Effective July 1, 2020, the state will increase the so-called mansion conveyance tax from 1.25% to 2.25% for Connecticut homes sold in excess of $2.5 million. A credit, claimable against the income tax, will be allowed for taxpayers remaining in Connecticut in subsequent periods not immediately following the sale.   

Tax controversy provisions

In recent years the department has sought efficiency changes within the taxpayer review and appeal process. The changes identified below provide more clarity to controversy matters as follows:

  • Tax appeals timeframe: The bill modifies the timeframe for taxpayers to bring tax appeals to the Superior Court by requiring that they do so within 30 days, rather than one month, after receiving notice
  • Order of applying partial payments: For periods ending on or after Dec. 31, 2019, the bill requires the department commissioner to apply partial payments to penalties first, then to interest, and any remaining balance to the tax
  • Penalty Review Committee: The bill increases, from $1,000 to $5,000, the threshold over which a penalty waiver requires Penalty Review Committee review and approval
  • Penalties for ETF Payments: The bill replaces graduated penalties that apply to late tax payments paid by ETF with the existing penalties that apply to late payments for the respective tax being paid

Finally, the department is required to waive penalties, interest, and any addition to tax due for late personal income or pass-through entity tax payments for the 2018 tax year if 1) such amounts were increased or created as a result of the pass-through entity tax’s enactment and 2) taxpayers make the tax payments within one year of their due date.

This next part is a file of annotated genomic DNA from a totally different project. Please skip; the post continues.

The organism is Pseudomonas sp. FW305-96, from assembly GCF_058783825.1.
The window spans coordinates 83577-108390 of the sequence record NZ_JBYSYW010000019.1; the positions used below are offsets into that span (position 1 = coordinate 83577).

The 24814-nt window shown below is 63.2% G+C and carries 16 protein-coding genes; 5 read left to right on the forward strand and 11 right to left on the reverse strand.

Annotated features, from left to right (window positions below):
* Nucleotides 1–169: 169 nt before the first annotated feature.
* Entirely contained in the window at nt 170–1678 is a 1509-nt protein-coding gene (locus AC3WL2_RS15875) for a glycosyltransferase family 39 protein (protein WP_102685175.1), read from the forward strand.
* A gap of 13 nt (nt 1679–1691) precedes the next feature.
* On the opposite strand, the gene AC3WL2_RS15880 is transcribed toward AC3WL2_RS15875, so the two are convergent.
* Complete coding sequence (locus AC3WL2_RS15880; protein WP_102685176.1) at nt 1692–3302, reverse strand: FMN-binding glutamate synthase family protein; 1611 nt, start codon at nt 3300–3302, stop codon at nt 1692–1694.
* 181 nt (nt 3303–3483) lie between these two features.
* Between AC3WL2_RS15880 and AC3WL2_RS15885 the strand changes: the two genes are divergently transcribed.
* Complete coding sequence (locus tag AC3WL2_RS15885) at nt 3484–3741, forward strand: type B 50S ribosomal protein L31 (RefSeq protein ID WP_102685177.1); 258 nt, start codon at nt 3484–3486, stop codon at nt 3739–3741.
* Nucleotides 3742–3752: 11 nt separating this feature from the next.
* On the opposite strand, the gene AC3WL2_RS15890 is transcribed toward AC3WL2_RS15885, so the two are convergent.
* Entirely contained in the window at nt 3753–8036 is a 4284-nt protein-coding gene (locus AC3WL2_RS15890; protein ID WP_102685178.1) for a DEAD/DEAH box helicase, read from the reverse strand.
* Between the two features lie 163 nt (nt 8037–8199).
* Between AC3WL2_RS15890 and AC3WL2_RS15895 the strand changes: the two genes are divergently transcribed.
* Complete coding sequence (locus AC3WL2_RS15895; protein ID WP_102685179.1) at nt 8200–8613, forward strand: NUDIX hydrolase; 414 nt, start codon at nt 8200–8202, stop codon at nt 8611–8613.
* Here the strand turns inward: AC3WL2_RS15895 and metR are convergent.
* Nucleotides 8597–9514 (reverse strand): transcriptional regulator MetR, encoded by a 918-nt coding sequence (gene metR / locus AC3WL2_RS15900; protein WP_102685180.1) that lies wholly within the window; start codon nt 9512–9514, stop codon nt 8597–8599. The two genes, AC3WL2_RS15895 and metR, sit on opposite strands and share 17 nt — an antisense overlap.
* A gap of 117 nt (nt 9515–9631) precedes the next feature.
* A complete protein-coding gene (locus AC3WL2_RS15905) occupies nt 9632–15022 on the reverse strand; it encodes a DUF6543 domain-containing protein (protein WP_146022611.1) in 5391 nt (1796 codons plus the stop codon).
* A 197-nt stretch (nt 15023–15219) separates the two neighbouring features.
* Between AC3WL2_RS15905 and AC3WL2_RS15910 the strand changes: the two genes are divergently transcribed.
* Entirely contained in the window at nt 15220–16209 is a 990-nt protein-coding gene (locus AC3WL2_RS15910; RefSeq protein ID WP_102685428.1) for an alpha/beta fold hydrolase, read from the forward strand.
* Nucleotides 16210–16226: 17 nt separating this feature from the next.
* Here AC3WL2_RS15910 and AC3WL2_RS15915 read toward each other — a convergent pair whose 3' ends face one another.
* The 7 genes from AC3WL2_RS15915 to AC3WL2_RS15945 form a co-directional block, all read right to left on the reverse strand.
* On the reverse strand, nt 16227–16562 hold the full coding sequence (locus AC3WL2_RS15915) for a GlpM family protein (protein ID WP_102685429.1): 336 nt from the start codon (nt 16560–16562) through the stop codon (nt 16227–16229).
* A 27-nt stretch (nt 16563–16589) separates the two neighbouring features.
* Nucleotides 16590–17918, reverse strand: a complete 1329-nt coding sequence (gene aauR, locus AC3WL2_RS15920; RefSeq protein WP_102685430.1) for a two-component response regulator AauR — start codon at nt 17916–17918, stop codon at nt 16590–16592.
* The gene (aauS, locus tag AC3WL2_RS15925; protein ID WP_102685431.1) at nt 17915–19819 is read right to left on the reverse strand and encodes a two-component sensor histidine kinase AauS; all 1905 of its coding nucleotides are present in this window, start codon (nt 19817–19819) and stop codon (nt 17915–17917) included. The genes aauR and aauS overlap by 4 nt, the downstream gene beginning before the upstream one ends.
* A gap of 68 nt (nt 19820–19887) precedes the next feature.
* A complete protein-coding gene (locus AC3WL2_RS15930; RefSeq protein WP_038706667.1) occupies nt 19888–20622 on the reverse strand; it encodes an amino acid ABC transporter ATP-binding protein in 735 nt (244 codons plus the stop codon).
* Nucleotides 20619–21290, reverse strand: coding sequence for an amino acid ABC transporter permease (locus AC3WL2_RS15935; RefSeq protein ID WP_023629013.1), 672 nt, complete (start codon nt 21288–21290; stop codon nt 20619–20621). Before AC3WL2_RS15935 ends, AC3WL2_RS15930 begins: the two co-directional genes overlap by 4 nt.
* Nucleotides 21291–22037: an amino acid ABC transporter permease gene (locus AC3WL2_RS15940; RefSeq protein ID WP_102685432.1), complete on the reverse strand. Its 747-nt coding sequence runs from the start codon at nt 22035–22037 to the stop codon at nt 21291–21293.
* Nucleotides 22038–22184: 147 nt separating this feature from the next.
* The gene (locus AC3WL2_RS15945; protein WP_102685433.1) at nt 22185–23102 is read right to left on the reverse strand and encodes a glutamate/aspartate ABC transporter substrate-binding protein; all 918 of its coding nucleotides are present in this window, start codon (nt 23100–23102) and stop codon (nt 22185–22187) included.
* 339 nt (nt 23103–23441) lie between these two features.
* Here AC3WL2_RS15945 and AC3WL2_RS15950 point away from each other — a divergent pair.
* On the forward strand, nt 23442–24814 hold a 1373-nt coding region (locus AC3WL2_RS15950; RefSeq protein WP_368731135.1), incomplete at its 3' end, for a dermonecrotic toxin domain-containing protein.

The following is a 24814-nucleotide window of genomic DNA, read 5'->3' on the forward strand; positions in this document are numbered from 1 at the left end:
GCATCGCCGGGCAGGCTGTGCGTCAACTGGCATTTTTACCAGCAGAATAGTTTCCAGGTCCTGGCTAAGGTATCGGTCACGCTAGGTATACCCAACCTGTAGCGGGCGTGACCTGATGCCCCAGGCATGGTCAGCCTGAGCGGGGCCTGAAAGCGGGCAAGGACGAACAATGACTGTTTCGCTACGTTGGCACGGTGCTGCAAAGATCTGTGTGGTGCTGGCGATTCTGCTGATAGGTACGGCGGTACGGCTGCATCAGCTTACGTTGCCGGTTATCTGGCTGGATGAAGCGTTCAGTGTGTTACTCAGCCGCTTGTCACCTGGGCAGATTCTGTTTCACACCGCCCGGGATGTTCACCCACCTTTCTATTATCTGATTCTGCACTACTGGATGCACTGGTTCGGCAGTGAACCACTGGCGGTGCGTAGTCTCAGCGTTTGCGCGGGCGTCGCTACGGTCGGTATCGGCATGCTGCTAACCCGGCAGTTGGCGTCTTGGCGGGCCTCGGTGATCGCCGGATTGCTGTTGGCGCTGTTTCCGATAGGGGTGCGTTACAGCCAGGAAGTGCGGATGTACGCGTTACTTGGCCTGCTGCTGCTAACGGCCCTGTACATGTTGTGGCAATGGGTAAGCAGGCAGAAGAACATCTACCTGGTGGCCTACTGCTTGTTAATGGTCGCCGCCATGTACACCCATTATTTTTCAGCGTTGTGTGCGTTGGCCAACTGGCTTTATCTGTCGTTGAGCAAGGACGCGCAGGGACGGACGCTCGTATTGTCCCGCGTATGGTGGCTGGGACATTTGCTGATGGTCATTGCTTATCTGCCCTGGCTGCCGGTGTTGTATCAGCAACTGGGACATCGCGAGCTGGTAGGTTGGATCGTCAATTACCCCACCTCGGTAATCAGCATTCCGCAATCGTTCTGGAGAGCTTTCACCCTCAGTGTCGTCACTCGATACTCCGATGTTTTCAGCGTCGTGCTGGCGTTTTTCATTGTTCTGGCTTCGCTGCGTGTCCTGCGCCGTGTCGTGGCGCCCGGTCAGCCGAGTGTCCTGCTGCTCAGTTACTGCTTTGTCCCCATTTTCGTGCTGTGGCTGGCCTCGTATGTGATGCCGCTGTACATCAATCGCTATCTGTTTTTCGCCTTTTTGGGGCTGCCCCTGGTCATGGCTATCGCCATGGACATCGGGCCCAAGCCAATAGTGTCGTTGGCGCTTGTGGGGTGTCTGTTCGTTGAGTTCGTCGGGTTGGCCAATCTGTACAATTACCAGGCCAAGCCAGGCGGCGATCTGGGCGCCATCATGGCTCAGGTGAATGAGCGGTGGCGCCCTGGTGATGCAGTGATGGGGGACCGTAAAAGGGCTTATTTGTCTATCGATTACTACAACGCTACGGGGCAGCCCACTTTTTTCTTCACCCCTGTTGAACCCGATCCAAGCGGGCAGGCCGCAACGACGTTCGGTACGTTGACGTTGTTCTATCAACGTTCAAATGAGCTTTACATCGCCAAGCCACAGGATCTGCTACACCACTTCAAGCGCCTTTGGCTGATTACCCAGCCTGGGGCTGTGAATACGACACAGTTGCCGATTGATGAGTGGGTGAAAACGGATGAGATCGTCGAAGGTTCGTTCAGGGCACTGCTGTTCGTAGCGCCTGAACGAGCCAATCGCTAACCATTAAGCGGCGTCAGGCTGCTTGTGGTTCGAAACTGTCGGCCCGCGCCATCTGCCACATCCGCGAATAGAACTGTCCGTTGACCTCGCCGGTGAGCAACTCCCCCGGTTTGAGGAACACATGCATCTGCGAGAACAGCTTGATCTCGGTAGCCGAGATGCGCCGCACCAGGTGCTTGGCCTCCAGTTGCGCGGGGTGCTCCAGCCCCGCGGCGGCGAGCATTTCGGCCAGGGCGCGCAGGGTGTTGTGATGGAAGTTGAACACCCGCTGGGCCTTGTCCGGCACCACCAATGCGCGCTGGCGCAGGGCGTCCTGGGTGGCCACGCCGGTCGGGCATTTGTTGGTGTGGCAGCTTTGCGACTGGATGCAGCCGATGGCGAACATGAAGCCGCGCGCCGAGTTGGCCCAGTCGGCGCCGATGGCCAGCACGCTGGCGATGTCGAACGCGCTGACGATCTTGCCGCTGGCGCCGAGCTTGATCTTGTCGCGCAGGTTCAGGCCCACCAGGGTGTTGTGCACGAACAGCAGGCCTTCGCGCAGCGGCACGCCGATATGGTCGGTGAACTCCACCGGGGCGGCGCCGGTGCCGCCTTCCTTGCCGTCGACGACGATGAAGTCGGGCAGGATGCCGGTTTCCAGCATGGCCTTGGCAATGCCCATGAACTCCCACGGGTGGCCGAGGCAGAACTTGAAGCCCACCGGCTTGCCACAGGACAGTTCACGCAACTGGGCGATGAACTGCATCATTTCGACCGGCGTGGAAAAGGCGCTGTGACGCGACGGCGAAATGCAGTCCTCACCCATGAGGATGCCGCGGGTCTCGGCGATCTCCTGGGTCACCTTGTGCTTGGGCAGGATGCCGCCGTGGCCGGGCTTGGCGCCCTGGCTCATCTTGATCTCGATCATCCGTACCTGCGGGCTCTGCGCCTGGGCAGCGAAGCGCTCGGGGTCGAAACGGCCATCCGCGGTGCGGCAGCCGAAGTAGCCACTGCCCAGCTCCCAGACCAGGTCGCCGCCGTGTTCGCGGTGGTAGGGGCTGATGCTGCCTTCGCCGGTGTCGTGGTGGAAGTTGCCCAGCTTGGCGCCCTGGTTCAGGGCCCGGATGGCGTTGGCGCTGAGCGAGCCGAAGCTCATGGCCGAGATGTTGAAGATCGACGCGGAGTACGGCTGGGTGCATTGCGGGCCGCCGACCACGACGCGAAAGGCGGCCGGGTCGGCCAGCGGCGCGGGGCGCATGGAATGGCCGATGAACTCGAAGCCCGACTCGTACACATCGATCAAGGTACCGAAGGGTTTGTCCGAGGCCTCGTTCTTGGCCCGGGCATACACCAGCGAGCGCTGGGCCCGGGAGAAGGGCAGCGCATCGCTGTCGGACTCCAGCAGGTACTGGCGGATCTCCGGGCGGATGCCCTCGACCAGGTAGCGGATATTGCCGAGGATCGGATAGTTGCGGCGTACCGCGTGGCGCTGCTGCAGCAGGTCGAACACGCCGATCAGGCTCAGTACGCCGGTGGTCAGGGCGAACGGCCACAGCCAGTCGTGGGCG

Takeaways

The 2019-2020 fiscal year budget package includes extensive tax changes to most state taxes and to various compliance and administrative reporting obligations. In addition to the more significant items noted above, other changes enacted in the bills address Alcoholic Beverage and Tobacco Taxes, Admission Tax, Occupancy Tax, Plastic Bag Tax, Transportation Company Fees, dealer fees on used car trade-ins, hospital provider tax and the estate tax on specified business property.

This year’s tax bills impact almost all Connecticut taxpayers. Taxpayers should evaluate whether and how these provisions impact their Connecticut filing positions and compliance obligations. For more information on other recent Connecticut tax changes, please read last year’s budget alert, Connecticut responds to the Tax Cuts and Jobs Act.